COVID-19 Vaccines and Fertility

Blog

31 August 2021

There has been a lot of misinformation surrounding COVID-19 vaccines and their impact on fertility. We want to reassure our patients that COVID-19 vaccinations do not affect fertility and are safe for people planning a pregnancy and people that are pregnant.

In line with advice from the Australian Department of Health, the Royal Australian and New Zealand College of Obstetricians and Gynaecologists and the Fertility Society of Australia, it is recommended that you get the COVID-19 vaccine when it is available to you.

According to the Australian Government Department of Health, the Therapeutic Goods Administration (TGA) will not approve a vaccine for use in Australia unless it is safe and effective. This includes impacts on fertility. None of the COVID-19 vaccines currently approved, or under review by the Therapeutic Goods Administration (TGA) cause sterilisation or infertility.

We understand that due to supplies of vaccines, there may be a wait time for the Pfizer vaccine. We advise that you do not wait for the Pfizer vaccine, and get vaccinated with whatever COVID-19 vaccine is readily accessible and available to you, such as the AstraZeneca vaccine. Given the seriousness of the Delta variant of COVID-19, vaccination is the best way to protect yourself from illness. Please do not delay getting a vaccine, and get vaccinated as soon as possible.

If you are pregnant, it is vital that you get vaccinated against COVID-19, as pregnant people have a higher risk of severe illness from COVID-19 and their babies have a higher risk of being born prematurely. Vaccination is the best way to reduce these risks. You can be vaccinated at any stage during your pregnancy, and pregnant people are a priority group for COVID-19 vaccination.

The Royal Australian and New Zealand College of Obstetricians and Gynaecologistsstates that mRNA vaccines, such as the Pfizer vaccine (Comirnaty) have been shown to be safe in pregnant women, based on accumulated real-world evidence from other countries. COVID-19 vaccination may additionally provide indirect protection to babies by transferring antibodies through the placenta (for pregnant people) or through breastmilk (for people who are breastfeeding).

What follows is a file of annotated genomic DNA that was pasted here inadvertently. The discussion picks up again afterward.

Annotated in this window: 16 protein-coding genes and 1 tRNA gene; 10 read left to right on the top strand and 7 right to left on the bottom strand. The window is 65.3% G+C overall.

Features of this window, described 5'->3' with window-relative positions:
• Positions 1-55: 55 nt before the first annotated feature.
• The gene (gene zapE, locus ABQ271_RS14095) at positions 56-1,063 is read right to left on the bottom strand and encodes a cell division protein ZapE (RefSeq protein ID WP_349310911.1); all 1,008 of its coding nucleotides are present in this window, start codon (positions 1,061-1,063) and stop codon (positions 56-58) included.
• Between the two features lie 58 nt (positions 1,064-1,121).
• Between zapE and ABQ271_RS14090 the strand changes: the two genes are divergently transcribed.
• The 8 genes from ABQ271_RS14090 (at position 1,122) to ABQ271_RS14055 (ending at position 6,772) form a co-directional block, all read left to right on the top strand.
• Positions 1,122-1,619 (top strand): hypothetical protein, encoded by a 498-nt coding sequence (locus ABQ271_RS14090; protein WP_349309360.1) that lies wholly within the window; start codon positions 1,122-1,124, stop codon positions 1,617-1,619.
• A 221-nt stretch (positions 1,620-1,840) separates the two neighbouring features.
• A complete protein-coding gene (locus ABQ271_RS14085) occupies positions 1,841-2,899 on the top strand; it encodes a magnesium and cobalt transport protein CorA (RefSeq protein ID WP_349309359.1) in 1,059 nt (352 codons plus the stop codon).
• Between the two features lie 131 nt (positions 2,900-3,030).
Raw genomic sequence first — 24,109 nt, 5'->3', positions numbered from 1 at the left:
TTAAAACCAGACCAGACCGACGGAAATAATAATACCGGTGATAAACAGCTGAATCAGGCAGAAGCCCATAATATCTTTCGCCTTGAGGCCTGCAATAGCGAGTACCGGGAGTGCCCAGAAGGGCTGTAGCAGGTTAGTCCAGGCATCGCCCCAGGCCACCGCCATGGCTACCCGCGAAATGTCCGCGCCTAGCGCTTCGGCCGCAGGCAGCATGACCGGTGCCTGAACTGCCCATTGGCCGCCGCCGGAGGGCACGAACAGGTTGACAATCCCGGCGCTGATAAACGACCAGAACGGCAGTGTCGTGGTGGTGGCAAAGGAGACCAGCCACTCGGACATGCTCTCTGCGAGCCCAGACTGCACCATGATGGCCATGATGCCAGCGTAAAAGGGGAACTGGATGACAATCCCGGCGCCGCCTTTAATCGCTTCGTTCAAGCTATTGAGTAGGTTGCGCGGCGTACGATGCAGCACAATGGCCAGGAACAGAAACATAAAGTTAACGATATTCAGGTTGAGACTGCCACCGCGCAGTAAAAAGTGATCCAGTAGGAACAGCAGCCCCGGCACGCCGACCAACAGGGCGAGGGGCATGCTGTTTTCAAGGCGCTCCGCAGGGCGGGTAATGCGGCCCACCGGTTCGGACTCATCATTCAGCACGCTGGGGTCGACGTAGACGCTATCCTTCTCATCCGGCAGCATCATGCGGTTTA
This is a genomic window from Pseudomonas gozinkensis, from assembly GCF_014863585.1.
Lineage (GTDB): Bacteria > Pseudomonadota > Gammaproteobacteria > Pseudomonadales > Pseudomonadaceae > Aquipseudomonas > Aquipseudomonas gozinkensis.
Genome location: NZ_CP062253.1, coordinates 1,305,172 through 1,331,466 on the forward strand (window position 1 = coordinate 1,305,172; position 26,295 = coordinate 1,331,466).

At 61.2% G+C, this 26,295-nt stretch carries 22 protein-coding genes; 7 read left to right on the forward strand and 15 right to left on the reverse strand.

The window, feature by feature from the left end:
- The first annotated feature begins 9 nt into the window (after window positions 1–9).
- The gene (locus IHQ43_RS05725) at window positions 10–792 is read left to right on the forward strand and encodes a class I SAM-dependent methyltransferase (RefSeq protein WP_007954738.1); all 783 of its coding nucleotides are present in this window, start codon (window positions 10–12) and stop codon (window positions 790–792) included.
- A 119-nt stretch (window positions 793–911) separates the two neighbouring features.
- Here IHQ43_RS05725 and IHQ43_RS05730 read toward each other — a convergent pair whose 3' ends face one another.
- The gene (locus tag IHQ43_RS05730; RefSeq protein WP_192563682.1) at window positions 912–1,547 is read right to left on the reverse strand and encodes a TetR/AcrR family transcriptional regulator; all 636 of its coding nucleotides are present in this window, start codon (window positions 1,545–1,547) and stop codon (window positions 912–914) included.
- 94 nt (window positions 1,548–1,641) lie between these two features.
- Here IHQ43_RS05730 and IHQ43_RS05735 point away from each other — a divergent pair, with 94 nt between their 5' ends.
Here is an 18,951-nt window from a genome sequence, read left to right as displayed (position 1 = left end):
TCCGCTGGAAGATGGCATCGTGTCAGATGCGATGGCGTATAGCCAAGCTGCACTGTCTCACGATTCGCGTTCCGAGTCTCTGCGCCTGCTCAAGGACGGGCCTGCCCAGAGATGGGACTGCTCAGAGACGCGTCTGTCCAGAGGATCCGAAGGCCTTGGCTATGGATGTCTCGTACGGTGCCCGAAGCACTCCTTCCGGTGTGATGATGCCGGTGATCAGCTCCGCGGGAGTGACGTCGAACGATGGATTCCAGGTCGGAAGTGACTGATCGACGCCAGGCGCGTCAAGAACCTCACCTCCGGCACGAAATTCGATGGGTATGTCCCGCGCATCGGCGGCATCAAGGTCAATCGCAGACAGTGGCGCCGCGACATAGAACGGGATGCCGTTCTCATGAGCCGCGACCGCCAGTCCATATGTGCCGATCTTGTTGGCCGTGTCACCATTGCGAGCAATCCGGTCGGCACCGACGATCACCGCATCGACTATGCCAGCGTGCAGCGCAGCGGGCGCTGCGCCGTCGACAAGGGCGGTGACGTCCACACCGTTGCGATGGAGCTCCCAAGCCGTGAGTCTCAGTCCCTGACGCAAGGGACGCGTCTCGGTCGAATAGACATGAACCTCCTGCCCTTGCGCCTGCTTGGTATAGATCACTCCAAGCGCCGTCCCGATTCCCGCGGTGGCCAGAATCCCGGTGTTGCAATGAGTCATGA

If you are planning a pregnancy, it is important to note that there is no evidence that COVID-19 vaccines have an impact on fertility.

All patients who decide to get vaccinated should continue to follow the current guidelines to prevent the spread of COVID-19 after they are vaccinated. This includes hand hygiene, wearing masks, testing when symptoms are present and isolation, when appropriate.

If you have individual concerns about the COVID-19 vaccine, we encourage you to discuss this with your fertility specialist, obstetrician or GP.

To book an appointment with a Monash IVF clinician click here.

Additional Resources

If you would like to read further information about the COVID-19 vaccines, our recommended resources are below:

COVID-19 Vaccination in Pregnant and Breastfeeding Women, Royal Australian and New Zealand College of Obstetricians and Gynaecologists

COVID-19 Vaccine Questions and Answers - ‘Is it true? Do COVID-19 vaccines cause infertility?’, Australian Government Department of Health

COVID-19 Vaccination – Shared decision making guide for women who are pregnant, breastfeeding or planning a pregnancy, Australian Government Department of Health

Joint statement between RANZCOG and ATAGI about COVID-19 vaccination for pregnant women, Royal Australian and New Zealand College of Obstetricians and Gynaecologists (RANZCOG) & Australian Technical Advisory Group on Immunisation (ATAGI)

Getting vaccinated – information pack, Australian Government Department of Health

About the Pfizer/BioNTech COVID-19 vaccine, Australian Government Department of Health

About the AstraZeneca COVID-19 vaccine, Australian Government Department of Health

COVID-19 vaccine: Information for consumers and health professionals, Therapeutic Goods Administration

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